"Broccoli, Luckoli."


broccolijan10.jpgYou know, broccoli is officially the #3 agricultural product in San Luis Obispo County, behind wine grapes (#1) and cattle (#2), and I live within shouting distance of some of both the top two (but it’s not a good idea to shout at cattle, and shouting at grapes is just silly). If I knew where the broccoli was, I’d go and shout there. HOWEVER, after this news story of a couple weeks ago, I think these standings may need to be adjusted.

But still I had to get this T-shirt:

(if the news story above has been de-webbed, you can see it in here:)

Authorities bust nationwide drug ring
Sally Connell

Law enforcement officials illustrated an estimated 118 pounds of compressed marijuana at the San Luis Obispo Police Department Wednesday morning seized Jan. 5 after a 15-month nationwide investigation.

That amount seized on the Central Coast adds to the 631 pounds of marijuana collected in a San Luis Obispo shipping warehouse in November 2005 by the San Luis Obispo County Narcotics Task Force. That incident prompted the multi-state investigation.

In all, the California street value of the roughly 750 pounds of marijuana was estimated at approximately $300,000. But its destination was Cincinnati, Ohio, where its street value would be closer to $750,000, according to officials.

Also shown to the press was a large sealing machine, industrial grade cellophane, three guns, a bulletproof vest and other items seized in the long effort to deal with a marijuana dealing ring, which officials say had tentacles across the country.

The San Luis Obispo County Narcotics Task Force, under the auspices of the California Department of Justice and including officers from most of the county?s police agencies, led the investigation starting in November 2005.

That was when a Sheriff?s department canine named Jake, who is trained to alert on five drugs, alerted on boxes in a San Luis Obispo shipping warehouse.

“Based on the dog’s alert, we had probable cause to obtain a search warrant,” said one of the task force members, an Arroyo Grande officer. The task force members who attended the special press conference Wednesday morning insisted on anonymity to protect their investigations and themselves.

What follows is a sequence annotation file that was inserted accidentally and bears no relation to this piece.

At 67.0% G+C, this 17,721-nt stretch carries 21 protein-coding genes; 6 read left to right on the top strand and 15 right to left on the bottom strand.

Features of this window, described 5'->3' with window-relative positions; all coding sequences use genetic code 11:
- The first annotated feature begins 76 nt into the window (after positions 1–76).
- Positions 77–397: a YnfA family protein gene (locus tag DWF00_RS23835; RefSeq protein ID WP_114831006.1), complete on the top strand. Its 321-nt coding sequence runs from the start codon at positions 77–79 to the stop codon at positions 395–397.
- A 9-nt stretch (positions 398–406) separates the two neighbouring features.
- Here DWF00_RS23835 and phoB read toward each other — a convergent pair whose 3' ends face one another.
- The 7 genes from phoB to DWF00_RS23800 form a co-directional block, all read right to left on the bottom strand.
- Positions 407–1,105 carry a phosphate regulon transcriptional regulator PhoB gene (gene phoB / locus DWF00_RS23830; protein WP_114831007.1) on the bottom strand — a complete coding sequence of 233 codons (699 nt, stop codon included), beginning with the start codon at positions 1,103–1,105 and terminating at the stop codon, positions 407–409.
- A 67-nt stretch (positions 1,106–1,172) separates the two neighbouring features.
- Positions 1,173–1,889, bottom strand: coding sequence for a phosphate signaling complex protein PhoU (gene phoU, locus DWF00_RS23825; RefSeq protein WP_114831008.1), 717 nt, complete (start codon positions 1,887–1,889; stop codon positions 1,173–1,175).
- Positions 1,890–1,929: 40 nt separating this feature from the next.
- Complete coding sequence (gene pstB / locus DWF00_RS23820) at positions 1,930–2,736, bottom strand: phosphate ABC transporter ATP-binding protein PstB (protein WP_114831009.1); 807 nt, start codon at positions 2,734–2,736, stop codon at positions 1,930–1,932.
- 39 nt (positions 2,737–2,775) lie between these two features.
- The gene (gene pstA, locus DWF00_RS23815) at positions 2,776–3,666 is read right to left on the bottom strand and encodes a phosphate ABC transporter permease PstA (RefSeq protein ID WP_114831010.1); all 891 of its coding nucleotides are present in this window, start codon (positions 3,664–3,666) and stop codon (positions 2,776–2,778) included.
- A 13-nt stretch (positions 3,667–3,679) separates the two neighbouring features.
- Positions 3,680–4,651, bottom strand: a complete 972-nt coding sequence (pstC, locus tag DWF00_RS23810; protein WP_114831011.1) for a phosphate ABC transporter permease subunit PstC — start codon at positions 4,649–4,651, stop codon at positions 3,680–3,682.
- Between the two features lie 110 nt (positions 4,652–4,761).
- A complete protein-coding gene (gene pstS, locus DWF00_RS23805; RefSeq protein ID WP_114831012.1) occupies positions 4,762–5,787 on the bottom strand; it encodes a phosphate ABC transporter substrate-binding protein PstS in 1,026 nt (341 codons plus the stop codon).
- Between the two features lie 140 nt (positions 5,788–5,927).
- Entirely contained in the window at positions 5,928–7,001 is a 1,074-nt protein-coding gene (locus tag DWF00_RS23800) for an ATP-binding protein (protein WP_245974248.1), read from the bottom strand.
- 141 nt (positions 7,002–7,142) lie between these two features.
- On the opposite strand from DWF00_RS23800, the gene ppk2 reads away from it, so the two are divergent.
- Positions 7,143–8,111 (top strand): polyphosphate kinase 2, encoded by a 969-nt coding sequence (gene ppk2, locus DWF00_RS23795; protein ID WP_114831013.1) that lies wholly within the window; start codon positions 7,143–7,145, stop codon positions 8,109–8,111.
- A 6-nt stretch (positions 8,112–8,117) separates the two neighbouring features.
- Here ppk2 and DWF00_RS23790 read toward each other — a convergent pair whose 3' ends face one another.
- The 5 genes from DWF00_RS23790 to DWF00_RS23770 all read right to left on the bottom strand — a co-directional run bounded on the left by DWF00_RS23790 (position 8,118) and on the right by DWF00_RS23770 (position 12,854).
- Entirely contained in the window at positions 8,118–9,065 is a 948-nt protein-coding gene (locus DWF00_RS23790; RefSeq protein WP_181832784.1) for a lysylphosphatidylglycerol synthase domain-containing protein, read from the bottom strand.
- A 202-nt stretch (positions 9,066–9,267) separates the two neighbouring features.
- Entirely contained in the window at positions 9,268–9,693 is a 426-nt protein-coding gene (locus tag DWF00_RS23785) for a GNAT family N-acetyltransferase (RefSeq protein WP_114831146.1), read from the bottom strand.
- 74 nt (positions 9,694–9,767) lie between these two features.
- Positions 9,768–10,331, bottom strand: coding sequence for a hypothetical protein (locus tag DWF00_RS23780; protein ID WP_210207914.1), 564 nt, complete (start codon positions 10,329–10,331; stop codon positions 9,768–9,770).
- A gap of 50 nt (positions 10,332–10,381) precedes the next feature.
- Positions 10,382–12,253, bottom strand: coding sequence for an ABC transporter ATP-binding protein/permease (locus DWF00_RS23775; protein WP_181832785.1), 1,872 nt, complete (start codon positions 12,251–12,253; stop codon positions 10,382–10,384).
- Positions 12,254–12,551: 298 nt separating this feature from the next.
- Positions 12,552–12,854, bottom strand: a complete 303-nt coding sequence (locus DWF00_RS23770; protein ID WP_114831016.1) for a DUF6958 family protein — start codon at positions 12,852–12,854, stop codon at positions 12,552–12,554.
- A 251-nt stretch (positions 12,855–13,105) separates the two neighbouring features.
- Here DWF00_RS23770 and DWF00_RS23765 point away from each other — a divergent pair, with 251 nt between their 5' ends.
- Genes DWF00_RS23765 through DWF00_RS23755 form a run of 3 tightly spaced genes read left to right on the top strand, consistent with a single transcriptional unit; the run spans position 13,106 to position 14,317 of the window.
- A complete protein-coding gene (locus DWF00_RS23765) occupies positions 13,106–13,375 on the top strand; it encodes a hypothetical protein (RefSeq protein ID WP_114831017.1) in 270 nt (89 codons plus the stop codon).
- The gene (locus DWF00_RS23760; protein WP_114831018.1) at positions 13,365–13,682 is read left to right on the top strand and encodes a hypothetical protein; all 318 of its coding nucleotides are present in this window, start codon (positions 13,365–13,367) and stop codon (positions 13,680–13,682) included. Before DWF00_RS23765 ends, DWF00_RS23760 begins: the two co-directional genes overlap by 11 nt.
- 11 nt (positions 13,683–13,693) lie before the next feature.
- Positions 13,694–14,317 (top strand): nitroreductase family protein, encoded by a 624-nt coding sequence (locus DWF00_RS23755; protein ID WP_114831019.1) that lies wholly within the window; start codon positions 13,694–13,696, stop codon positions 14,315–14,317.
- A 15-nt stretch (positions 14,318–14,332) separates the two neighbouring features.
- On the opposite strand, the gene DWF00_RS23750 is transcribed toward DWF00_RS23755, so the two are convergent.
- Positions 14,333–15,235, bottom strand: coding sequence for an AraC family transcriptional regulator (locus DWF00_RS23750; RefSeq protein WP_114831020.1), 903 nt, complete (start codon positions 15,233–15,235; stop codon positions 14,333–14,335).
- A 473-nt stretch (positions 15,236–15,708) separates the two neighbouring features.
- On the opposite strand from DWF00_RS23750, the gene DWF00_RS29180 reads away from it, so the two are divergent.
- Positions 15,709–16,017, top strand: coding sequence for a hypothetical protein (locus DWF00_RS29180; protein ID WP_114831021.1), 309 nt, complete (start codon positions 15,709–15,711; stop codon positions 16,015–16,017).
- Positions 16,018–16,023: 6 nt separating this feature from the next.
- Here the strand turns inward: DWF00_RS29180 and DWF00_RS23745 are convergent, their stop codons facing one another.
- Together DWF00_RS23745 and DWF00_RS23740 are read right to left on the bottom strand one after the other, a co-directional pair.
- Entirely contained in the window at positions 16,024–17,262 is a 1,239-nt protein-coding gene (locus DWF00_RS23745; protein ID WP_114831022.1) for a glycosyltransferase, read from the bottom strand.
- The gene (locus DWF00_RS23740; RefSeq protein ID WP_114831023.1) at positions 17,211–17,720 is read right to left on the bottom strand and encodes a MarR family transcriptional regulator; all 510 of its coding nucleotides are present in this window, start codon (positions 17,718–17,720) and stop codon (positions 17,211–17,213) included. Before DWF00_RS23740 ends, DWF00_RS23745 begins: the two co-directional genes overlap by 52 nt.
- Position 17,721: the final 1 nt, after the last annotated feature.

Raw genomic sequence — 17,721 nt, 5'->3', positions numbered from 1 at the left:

The NTF then found 631 pounds of densely packed marijuana in boxes which were clearly labeled “Computer Monitor” or “Special 27 Television” inside the warehouse. They were headed to Cincinnati, Ohio.

As the investigation proceeded, the source of the marijuana was found to be Mexico, which brought the federal Immigration and Customs Enforcement brand of the U.S. Department of Homeland Security into the investigation.

Officer Matt Blackstone, formerly an NTF member but now back with the San Luis Obispo police, said officials are not identifying the shipping facility because they believe the business was innocent of any involvement.

What transpired between November 2005 and Jan. 5, 2007 was a multi-state surveillance program which resulted in the identification five suspects on suspicion of conspiracy to distribute, possessions for sale and transportation of marijuana.

While none of the suspects are residents of San Luis Obispo, all have been in the city at some time, officials said.

In fact, the NTF believes that there were four to five shipments of marijuana made by the same network out of San Luis Obispo before the ring was detected in November 2005, according to NTF Commander Jim Rodriguez. Those shipments were reportedly made to Georgia, Alabama, North Carolina, South Carolina and New Jersey, Rodriguez said.

1 Comment (so far) about

"Broccoli, Luckoli."

  1. M.B. Says:

    I’m a bit concerned about this “marijuana dealing ring, which officials say had tentacles across the country.” that is refered to in the article.

    How big is this ring with tentacles? Why isn’t a giant ring with tentacles a story on it’s own? Do I have to be scared to leave my house at night?

    Inquiring minds want to know!

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